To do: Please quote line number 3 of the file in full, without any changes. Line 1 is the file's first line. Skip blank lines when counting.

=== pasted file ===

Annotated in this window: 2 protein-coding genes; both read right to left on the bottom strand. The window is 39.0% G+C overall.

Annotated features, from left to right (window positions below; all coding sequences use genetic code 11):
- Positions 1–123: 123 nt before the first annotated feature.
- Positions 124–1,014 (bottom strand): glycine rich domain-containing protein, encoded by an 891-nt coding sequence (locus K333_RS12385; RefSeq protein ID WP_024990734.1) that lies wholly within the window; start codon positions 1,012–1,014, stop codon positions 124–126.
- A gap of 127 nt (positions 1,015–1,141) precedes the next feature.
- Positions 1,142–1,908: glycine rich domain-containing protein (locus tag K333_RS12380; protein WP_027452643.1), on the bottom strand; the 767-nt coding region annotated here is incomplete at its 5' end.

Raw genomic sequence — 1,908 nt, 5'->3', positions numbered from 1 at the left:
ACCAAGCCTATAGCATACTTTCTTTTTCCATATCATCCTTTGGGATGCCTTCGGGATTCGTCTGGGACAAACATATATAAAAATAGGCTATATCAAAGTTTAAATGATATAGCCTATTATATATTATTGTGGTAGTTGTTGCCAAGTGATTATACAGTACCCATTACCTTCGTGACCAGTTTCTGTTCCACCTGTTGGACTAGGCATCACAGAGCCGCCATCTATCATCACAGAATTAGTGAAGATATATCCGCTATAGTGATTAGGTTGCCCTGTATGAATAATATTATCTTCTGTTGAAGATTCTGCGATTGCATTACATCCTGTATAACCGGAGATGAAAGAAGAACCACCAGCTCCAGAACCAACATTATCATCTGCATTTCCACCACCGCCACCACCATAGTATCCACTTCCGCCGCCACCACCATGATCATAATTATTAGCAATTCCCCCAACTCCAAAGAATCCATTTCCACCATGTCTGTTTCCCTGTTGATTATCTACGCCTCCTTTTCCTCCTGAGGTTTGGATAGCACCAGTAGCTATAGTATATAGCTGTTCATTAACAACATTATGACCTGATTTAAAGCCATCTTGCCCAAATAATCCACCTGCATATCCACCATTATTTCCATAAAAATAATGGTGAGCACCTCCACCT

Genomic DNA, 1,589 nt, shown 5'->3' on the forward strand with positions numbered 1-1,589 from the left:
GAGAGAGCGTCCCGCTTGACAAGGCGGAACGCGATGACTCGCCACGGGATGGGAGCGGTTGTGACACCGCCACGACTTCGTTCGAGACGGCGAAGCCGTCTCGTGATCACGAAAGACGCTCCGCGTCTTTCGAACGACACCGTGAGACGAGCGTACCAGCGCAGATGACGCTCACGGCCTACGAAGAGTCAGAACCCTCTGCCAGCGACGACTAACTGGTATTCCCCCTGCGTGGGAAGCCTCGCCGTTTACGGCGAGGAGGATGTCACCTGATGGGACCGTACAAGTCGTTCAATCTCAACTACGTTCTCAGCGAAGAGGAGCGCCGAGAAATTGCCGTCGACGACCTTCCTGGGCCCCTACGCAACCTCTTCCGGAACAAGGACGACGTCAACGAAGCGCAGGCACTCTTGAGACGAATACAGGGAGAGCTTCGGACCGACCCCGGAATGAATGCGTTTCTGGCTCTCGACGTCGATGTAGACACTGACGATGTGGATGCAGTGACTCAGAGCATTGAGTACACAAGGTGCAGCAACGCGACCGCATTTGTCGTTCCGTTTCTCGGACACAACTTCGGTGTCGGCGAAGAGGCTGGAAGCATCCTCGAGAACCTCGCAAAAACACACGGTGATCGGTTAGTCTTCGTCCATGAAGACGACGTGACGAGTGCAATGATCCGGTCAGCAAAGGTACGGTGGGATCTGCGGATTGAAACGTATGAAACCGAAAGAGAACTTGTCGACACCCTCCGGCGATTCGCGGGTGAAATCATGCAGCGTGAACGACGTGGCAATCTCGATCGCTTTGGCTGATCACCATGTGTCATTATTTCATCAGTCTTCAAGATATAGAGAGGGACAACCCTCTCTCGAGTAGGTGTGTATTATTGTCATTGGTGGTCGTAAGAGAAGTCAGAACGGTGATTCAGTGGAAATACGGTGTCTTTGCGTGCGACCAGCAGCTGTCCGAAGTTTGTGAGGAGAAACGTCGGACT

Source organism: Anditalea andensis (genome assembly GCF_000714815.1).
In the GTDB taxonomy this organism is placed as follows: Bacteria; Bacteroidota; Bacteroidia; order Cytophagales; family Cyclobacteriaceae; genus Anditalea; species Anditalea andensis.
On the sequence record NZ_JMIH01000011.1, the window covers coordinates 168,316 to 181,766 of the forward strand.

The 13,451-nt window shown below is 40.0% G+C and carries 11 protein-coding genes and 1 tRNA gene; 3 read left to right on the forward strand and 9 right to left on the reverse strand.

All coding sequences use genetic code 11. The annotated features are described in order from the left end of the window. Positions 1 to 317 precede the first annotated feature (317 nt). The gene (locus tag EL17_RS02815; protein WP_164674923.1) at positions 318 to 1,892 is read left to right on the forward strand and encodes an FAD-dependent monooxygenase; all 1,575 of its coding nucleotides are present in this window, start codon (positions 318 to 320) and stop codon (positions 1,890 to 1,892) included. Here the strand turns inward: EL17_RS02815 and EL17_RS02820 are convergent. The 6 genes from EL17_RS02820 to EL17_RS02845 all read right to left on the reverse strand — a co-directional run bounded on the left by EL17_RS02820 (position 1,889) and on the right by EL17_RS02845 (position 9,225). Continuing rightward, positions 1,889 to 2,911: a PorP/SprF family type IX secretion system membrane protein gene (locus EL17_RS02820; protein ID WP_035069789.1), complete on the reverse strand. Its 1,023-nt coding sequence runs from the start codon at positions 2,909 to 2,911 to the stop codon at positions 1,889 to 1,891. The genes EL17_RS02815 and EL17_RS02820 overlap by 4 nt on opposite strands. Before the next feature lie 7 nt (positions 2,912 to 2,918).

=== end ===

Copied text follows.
- Positions 1–123: 123 nt before the first annotated feature.